A multi-head Turing machine is a Turing machine with a single tape but multiple heads. Initially, all the heads are positioned above the first cell of the input. The transition function is modified to allow reading, writing, and moving of the heads. Formally,

$\delta: Q \times \Gamma^k \rightarrow Q \times \Gamma^k \times \{L, R\}^k$

where $k$ is the number of heads. The expression

$\delta(q_i, a_1, ..., a_k) = (q_j, b_1, ..., b_k, L, R, ..., L)$

means that if the machine is in state $q_i$ and the heads from 1 to $k$ read symbols $(a_1, ..., a_k)$, then the machine transitions to state $q_j$, writes symbols $(b_1, ..., b_k)$, and moves the heads left and right as specified.

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Prove that any multi-head Turing machine can be simulated by a single-tape deterministic Turing machine.

I already know how to demonstrate multi-tape Turing machines are equivalent to normal Turing machines. I could easily demonstrate that for any multi-head Turing machine $M_{MH}$, there exists some multi-tape Turing machine $M_{MT}$ such that L($M_{MH}$) = L($M_{MH}$).

The exercise asks you to explicitly use single-tape deterministic Turing machine, unfortunately even using different markers and settings for $w$ I can't solve the exercise.

Any hint?


1 Answer 1


Here's a rough idea. Given a $k$-multi-headed Turing machine $M=(Q,\Gamma,q_0,\delta,F)$, build a single-tape deterministic Turing machine $M'$ as follows. Let $\Gamma' = \Gamma \sqcup \{z_i\}_{i=0}^k$. These new symbols will be used to delimit "zones" on the tape, with each zone belonging to a head on the original $M$. Make it so that when $M'$ starts (with the tape empty), it sets the tape something like: z_0␣z_1␣z_2␣...␣z_k with meaning empty cell, and z_i meaning the symbol $z_i$.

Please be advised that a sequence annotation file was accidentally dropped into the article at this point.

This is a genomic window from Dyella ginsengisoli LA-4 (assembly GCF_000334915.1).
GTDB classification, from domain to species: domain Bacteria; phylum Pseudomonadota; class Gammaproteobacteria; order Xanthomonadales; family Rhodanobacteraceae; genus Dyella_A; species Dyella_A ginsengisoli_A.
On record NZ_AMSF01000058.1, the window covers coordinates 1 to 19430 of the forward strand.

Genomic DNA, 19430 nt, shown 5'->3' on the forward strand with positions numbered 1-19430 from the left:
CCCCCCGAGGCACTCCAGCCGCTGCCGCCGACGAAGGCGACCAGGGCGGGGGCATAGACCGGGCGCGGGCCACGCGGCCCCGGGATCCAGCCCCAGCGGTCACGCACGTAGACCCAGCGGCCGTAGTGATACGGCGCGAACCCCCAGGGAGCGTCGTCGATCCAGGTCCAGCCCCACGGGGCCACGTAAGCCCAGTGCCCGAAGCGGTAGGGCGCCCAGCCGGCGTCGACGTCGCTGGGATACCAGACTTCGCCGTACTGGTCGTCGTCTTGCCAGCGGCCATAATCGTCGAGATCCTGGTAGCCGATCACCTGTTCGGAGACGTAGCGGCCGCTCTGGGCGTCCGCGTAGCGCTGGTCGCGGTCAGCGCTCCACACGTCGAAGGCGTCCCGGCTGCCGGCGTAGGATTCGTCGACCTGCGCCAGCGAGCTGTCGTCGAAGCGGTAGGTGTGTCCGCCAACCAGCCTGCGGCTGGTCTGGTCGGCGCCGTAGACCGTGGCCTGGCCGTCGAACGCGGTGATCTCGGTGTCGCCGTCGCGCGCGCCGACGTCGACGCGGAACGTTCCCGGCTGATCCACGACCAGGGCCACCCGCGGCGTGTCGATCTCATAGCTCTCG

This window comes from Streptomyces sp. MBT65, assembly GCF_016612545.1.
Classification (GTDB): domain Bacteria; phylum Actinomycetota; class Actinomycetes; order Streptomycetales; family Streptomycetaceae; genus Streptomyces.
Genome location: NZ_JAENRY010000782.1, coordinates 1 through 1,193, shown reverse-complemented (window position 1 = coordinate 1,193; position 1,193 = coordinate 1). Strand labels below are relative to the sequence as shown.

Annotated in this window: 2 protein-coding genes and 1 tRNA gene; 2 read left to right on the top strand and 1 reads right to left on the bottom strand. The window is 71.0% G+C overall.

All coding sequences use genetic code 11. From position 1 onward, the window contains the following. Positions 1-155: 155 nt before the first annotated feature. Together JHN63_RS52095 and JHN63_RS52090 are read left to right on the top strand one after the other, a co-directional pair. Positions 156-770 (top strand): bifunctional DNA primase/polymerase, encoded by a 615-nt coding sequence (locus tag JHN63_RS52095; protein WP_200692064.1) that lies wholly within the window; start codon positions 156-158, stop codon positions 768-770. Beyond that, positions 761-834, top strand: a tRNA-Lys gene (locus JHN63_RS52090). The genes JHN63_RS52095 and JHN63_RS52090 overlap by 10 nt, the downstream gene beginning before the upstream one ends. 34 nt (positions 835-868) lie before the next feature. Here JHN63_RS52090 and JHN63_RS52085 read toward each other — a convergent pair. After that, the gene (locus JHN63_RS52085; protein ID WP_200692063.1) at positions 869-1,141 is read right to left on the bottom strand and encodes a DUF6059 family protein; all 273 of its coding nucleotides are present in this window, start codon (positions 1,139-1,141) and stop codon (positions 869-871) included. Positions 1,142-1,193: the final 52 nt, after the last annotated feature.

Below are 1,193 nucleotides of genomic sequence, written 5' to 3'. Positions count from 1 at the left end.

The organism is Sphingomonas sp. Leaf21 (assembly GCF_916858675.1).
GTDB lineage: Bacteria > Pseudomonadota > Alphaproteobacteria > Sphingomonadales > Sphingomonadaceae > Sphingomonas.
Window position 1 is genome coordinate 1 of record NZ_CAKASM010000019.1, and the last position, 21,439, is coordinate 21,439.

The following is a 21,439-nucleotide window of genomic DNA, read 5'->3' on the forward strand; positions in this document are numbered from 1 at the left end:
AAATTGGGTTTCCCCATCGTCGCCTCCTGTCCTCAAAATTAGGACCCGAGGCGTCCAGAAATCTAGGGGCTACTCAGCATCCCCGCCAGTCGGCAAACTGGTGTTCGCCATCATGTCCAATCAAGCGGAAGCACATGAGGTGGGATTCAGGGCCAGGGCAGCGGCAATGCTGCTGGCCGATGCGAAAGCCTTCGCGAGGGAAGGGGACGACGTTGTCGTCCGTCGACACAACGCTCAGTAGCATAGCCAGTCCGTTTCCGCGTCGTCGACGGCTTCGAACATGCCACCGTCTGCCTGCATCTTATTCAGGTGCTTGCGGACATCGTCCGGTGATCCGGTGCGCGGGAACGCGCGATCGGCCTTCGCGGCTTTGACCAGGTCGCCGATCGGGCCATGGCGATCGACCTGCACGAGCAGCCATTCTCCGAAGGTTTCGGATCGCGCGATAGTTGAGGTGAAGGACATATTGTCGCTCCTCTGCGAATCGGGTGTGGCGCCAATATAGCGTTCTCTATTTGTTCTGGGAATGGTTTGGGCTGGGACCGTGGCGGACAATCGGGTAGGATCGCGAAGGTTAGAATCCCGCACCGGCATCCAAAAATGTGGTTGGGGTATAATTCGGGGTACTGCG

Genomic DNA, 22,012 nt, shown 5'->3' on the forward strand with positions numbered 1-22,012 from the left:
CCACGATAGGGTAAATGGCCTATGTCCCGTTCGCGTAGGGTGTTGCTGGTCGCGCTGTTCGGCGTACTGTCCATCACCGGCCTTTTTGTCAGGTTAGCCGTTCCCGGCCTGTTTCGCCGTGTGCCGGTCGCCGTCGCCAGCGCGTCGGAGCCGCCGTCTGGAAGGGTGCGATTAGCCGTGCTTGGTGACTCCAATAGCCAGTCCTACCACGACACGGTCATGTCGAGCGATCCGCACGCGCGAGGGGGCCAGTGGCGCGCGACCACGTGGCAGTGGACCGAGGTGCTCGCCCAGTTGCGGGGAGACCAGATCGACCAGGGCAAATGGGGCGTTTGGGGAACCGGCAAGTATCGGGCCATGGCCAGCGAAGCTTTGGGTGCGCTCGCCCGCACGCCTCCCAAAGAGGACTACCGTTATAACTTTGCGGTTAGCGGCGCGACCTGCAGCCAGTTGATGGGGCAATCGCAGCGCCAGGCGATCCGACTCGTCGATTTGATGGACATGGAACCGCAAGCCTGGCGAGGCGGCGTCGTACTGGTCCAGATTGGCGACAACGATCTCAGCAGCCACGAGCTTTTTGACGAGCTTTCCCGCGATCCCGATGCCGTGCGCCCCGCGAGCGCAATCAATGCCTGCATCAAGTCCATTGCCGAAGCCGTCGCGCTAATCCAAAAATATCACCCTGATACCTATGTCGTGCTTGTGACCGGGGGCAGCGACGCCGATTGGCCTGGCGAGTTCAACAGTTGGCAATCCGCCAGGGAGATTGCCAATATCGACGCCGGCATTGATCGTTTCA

Once $M'$ has finished setting up the tape, it may start simulating the multiple heads, cycling between them. It starts at the cell between $z_0$ and $z_1$, assuming the role of the first head. Since there are a finite amount of heads, a finite amount of symbols and a finite amount of states in $M$, you can just hardcode what $M'$ should do on reading the symbol between $z_0$ and $z_1$, using $\delta$. If $M'$ "runs out of space", i.e. it reads the symbol that starts the zone allocated to the next or previous head, you can go into an "expansion mode" where you shift over the contents of the tape until you have enough space. Once the shifting is done, you go back into "simulation mode", finish that step for the first head. Then $M'$ goes to the next zone and starts simulating the next head. Once $M'$ reads the symbol $z_k$, it has to cycle back and start simulating the first head again.

Hope that helps.

  • $\begingroup$ It doesn't seem to me that this new Turing machine maintains tape consistency. In the exercise, the heads don't seem to divide the tape into zones; rather, they can be positioned over the same cell that's how I've understood it. I would format the input as $w_0#w_1 … #w_n#$ n = heads, and $w_i$ copy of the same input string. I use a marker in each substring to indicate the position of the heads. Only thing left is the procedure to reflect changes across each copy of the input string. My question is: Am I misreading the exercise? Have I not understood how the multi-head Turing machine works? $\endgroup$
    – guglielmo
    Commented Nov 28, 2023 at 11:26

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